In this seminar, the subject of superintense laser-driven ion acceleration will be reviewed  and some recent developments discussed. Since its surprising discovery in 2000, ion acceleration from solid targets irradiated by high-intensity pulses attracts a phenomenal amount of experimental and theoretical research worldwide. Key to this interest are the ultra-compact spatial scale of the accelerator and the properties of the laser-driven ion beams, under several aspects markedly different from those of "conventional" accelerator beams. The research conducted so far naturally leads to a number of crucial, fundamental questions which the community needs to face to obtain ground-breaking advances. In this talk, special focus will be given on the problem of the maximum ion energy achieved in the Target Normal Sheath Acceleration scenario, which is by far the most natural acceleration mechanism in most experiments. First, the development of effective analytical modeling of the TNSA will be discussed, with the aim of both gaining satisfactory interpretation and obtaining reliable scaling laws, to understand experimental data and provide realistic predictions for future system parameters. Also, some novel ideas to optimize the maximum ion energy through an active control of target properties will be presented, with particular reference to experimental and theoretical studies dealing with the fabrication of nano-engineered multilayered targets composed by a main solid foil with an ultralow-density layer on the illuminated side.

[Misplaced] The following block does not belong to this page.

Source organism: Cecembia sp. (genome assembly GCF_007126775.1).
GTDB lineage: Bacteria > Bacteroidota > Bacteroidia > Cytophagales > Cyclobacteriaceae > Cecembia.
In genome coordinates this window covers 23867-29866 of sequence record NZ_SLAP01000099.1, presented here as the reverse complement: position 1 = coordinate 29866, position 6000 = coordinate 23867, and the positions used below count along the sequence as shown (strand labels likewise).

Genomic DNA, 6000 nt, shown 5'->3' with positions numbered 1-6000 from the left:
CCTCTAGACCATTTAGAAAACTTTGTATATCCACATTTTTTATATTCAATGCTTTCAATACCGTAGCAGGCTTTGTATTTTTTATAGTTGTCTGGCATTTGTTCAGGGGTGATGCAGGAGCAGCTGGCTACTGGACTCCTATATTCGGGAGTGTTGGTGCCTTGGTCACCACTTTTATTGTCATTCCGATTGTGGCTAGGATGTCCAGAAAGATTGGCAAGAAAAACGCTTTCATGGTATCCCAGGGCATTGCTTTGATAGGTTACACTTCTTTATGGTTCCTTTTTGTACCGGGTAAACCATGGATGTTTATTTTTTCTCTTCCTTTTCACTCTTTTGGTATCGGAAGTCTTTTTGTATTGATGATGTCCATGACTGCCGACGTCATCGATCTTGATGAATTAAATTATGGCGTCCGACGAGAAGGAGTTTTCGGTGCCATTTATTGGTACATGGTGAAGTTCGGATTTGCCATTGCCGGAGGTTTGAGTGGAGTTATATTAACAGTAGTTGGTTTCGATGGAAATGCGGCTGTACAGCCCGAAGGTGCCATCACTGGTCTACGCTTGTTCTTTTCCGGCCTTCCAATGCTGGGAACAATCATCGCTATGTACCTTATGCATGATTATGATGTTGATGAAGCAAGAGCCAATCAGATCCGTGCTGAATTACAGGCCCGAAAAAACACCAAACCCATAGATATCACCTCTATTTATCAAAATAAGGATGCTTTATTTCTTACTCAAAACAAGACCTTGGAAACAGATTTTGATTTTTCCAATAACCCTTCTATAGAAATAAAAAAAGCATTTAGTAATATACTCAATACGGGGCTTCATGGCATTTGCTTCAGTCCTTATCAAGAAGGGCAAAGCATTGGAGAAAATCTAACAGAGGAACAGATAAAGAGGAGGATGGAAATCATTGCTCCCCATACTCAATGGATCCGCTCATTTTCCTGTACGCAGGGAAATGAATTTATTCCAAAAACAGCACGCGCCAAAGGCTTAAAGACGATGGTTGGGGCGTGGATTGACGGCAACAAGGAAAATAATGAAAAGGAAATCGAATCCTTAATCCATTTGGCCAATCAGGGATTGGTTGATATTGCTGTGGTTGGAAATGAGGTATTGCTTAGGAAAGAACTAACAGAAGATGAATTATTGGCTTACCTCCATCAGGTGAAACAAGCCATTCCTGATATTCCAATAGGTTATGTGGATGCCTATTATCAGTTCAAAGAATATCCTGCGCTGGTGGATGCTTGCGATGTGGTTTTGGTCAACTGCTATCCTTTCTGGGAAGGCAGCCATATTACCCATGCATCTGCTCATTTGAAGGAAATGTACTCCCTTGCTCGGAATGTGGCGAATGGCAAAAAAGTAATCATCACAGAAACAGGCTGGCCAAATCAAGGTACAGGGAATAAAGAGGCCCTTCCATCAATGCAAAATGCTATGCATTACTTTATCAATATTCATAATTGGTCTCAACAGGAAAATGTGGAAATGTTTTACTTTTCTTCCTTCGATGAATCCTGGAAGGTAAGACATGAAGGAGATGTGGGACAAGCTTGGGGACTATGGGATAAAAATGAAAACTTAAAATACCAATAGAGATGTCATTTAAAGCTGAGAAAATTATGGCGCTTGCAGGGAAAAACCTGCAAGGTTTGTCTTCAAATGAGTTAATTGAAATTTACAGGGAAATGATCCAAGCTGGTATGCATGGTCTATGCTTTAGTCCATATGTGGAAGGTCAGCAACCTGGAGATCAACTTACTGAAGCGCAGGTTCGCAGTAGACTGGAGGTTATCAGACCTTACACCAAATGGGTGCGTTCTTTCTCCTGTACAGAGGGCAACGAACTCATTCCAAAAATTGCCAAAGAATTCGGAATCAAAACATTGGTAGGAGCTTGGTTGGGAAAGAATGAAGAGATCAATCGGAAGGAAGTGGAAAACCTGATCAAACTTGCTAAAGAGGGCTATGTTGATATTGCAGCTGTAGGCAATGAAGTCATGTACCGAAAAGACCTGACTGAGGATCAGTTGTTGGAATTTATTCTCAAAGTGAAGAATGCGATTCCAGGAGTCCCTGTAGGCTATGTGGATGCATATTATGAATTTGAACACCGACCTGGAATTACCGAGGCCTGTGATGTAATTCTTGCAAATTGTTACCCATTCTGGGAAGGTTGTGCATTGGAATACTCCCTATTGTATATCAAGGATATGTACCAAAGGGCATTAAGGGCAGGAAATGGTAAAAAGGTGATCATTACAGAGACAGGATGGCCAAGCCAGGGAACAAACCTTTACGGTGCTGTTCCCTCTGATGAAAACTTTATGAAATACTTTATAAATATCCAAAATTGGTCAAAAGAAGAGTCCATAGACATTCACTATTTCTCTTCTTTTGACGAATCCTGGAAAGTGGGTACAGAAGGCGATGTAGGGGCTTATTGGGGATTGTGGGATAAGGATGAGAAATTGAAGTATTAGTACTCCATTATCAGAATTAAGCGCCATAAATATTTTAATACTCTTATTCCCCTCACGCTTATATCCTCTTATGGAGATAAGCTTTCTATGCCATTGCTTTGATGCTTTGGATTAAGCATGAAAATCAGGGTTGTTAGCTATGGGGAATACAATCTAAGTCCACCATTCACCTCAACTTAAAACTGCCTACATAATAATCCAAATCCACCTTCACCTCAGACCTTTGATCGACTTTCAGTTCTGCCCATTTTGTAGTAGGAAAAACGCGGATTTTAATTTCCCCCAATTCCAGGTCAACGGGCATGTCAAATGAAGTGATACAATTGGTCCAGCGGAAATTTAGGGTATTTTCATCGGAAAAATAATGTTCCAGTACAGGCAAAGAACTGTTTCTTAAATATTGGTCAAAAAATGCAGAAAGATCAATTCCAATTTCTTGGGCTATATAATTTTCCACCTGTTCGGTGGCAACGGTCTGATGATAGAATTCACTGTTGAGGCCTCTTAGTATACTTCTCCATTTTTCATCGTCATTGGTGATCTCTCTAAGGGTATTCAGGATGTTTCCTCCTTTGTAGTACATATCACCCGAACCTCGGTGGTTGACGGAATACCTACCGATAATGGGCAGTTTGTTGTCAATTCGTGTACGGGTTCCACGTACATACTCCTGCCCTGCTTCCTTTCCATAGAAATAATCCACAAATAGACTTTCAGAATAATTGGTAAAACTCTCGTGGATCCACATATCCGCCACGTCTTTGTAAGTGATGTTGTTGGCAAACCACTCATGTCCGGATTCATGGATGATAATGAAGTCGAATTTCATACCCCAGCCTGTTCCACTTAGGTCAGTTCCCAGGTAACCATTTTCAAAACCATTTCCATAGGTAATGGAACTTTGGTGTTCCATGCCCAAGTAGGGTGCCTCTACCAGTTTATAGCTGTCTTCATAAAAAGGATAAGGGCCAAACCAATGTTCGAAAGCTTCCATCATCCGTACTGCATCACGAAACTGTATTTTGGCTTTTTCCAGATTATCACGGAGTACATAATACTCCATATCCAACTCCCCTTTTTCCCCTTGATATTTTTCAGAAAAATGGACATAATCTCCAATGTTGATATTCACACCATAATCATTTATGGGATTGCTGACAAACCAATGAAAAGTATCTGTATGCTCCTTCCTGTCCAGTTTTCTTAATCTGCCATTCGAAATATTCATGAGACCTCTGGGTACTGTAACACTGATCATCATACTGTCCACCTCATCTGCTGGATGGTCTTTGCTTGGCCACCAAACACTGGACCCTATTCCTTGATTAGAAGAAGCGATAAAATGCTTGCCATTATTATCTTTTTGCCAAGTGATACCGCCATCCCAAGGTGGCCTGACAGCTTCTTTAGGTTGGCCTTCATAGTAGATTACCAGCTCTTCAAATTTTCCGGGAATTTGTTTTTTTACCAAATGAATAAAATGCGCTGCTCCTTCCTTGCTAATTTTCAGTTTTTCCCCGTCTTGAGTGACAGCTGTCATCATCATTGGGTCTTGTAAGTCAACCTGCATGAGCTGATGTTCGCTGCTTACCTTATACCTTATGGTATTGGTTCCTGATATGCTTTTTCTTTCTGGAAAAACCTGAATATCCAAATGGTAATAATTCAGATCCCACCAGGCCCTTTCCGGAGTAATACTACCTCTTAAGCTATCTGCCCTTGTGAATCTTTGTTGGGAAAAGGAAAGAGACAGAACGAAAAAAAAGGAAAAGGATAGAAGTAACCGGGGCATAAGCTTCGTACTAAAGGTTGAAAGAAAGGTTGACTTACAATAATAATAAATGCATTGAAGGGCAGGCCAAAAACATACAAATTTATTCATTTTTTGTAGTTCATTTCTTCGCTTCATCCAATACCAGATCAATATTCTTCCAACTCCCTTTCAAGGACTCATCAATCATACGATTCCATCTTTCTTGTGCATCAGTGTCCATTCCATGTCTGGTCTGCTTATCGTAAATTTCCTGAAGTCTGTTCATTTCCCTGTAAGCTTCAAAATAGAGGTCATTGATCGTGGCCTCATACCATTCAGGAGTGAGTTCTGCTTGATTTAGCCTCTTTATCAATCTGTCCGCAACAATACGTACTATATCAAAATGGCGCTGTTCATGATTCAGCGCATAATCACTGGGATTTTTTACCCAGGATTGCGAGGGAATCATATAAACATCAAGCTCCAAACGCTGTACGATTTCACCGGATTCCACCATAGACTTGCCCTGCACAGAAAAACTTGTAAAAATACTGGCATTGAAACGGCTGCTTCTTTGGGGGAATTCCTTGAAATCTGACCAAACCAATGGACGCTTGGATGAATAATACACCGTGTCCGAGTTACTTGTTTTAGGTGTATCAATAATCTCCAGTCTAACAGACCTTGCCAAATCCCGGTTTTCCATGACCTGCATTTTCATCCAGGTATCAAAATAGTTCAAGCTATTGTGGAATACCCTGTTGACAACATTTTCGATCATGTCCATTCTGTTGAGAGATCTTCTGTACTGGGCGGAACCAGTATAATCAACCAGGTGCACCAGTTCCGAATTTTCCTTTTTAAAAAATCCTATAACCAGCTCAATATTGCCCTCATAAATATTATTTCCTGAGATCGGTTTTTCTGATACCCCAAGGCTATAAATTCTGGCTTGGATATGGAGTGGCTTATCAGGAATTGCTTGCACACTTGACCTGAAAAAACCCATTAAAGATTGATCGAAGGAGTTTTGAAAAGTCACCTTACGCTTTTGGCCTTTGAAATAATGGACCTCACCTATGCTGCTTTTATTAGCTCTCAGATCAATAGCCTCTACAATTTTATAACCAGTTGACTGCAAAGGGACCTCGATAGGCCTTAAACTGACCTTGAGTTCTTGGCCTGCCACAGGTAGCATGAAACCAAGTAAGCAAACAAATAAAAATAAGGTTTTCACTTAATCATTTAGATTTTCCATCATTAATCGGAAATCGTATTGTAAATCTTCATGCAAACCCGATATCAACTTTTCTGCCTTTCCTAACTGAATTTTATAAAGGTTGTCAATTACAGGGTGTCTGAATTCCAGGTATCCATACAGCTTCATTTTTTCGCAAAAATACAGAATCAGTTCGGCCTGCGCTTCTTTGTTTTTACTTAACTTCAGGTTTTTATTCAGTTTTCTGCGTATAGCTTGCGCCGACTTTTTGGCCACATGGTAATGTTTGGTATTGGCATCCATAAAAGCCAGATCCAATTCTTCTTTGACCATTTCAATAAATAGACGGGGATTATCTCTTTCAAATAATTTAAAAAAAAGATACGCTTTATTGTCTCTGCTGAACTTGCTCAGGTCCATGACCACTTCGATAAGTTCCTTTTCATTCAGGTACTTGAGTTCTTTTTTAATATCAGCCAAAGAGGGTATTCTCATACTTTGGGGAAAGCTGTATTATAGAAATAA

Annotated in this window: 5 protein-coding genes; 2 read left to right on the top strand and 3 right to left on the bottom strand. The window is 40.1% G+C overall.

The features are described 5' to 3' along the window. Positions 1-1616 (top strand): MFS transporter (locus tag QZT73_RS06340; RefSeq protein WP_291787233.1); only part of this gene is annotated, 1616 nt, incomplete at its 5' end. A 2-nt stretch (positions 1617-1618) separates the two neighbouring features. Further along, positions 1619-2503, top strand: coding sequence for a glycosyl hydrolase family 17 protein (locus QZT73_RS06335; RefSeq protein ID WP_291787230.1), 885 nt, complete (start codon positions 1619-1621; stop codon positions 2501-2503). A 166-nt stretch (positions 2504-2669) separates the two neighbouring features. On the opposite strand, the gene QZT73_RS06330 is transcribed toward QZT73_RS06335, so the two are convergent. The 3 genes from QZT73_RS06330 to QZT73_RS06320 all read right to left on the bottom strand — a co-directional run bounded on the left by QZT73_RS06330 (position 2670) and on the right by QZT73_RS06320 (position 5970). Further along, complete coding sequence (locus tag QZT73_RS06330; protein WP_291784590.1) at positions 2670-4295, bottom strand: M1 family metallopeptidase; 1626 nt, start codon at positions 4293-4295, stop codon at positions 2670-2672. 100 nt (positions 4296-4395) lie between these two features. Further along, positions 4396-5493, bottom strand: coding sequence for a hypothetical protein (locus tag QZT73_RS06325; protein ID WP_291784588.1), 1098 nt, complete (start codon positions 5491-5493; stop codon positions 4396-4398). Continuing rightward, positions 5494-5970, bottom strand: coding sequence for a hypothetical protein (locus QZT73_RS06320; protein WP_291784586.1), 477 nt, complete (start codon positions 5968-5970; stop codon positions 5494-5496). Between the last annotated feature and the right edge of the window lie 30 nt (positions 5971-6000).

A. Macchi, M. Borghesi, M. Passoni, “Ion acceleration by superintense laser pulses”, Reviews of Modern Physics, to be published.